Arriving in a foreign city in the dark is a bit of a challenge. Everything seems a bit more eerie and surreal than in daylight. I have now realized that it’s pretty much dark, getting dark, or gonna’ be dark soon when you’re in London in November.
The tour guide from the airport was great, she guided us into the hotel and checked us all in – no queueing for us! As she passed out our room keys, she promised to return in just 6 short days to shepherd us back to Heathrow for our return flight.
We chatted for a bit with some of our group that had arrived a few days before us and promised to meet up with them soon. Hubby and I schlepped our bags up to the 8th floor using one of the 4 lifts (aka elevators) available to guests of the hotel. They seemed to be either cavernously empty or full to the gills. Thankfully, we found they were equipped with sensors that would alert you if the lift was full, “FL”, or over the limit, “OL”, which happened more often that you’d think.
Arriving in our room, my heart leapt for joy at the open window. I’m a nut for fresh air and we didn’t close that window more than a few times in the week we were there. Since there was no screen (!), hubby was able to get his camera out the window and take a pic of our ‘neighborhood’ once it was daylight.
I was anxious to get out of our room and experience London that first night. Fortunately, we had a plan. We had been invited to the manse of the Pastor of the American Church in London for a ‘drinks party.’ The trick was, we need to navigate the Underground (Tube) in order to get there.
There was some loose discussion about going to the party as a group, but since only one or two in the group had working cell phones and we didn’t know anyone’s room number, communication was a bit limited. No one was in the lobby when we descended from our room so, not wanting to squander a minute and feeling rather cheeky, Hubby and I set of for the manse on our own. The tube stop was right around the corner and we plunged down the stairs with abandon.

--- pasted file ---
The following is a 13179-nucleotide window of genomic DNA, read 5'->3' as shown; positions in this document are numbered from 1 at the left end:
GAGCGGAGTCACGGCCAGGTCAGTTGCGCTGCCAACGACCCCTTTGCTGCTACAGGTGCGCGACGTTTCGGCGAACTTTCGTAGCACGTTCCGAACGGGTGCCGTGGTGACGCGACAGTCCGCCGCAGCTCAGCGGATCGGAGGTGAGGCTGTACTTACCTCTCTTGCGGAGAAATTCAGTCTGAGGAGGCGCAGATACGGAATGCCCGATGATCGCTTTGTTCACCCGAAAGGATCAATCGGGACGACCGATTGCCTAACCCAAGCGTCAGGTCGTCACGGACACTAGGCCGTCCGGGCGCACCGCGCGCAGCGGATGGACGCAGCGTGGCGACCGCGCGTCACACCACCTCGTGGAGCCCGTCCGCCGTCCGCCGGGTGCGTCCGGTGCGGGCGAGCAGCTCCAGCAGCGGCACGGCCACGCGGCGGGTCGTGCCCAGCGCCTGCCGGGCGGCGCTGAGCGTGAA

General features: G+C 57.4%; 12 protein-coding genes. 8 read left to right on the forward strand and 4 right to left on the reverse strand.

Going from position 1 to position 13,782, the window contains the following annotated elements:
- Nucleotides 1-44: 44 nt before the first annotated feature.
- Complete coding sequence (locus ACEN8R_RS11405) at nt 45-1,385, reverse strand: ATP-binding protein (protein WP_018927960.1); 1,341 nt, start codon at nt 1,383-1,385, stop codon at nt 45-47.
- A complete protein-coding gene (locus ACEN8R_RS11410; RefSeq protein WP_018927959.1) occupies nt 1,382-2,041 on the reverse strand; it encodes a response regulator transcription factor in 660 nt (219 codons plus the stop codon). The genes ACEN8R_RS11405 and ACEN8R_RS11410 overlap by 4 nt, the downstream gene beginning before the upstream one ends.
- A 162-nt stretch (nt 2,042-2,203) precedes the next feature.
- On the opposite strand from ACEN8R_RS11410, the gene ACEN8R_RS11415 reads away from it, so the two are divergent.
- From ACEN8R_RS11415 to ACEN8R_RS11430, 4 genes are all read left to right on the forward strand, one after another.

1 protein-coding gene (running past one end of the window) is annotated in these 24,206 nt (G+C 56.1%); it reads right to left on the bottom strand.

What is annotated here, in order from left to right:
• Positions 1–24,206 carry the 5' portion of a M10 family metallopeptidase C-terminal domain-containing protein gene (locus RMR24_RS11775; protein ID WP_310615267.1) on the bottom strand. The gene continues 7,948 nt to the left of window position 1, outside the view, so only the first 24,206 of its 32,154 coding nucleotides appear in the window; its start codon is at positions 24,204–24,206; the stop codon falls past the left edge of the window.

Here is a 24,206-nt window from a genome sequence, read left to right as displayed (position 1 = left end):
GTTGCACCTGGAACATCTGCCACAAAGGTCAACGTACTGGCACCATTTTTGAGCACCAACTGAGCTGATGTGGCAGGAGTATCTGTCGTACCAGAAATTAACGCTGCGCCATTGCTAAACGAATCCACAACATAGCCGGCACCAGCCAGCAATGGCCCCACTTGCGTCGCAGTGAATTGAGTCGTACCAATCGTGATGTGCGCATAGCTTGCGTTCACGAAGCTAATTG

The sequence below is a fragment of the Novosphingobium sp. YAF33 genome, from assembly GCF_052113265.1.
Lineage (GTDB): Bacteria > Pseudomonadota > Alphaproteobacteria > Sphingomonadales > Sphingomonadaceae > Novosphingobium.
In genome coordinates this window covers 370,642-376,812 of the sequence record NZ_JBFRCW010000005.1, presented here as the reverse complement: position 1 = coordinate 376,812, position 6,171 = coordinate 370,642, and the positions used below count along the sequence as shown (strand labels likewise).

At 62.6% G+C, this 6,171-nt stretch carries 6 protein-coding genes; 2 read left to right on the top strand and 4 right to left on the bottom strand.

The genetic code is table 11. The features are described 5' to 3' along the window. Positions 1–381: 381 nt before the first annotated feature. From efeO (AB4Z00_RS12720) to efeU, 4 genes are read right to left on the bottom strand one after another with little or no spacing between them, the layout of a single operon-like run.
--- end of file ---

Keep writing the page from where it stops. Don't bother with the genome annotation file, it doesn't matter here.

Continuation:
Honestly, I think we were just trying to keep up with the flow of pedestrians: Londoners walk really fast, especially in the tube stations. Thanks to our hosts and some seasoned travelers in the bunch, our Oyster Cards (refillable Tube/Bus passes) were ready and waiting for us at the hotel so we sailed right through the first set of gates into THE UNDERGROUND.
When they say Underground, they really mean UNDER-ground. Each station seemed to have it’s own particular scheme to get you down to the trains- straight staircases, curved staircases, escalators, lifts, moving sidewalks, mazes, and tunnels. That first night, I was shocked at how deep we were going to catch the Northern Line to our destination. I totally understand why Londoners took shelter in the Tube stations during the Blitz.
All the tunnels and pathways are well-marked and there are digital displays at each platform so you know when to expect the next train and where exactly it’s headed. Unfortunately, we were just a little overwhelmed by everything that first night and jumped on the wrong spur of the Northern Line. When we figured it out, we just hopped off at Camden Town, switched trains, and sailed on to our destination.
I must say, I felt giddy and triumphant when we arrived at the manse in one piece.
The party was wonderful and it was great to gather with friends old and new to chat over what we’d been up to and what we planned to do with our free time.
We walked back to the Tube through the rain and arrived back at the hotel with no difficulty at all. I watched Hubby sleep soundly in his twin bed as I wrote feverishly in mine, trying not to miss one detail of the trip so far. I fell asleep calculating how much we could jam in to the next day.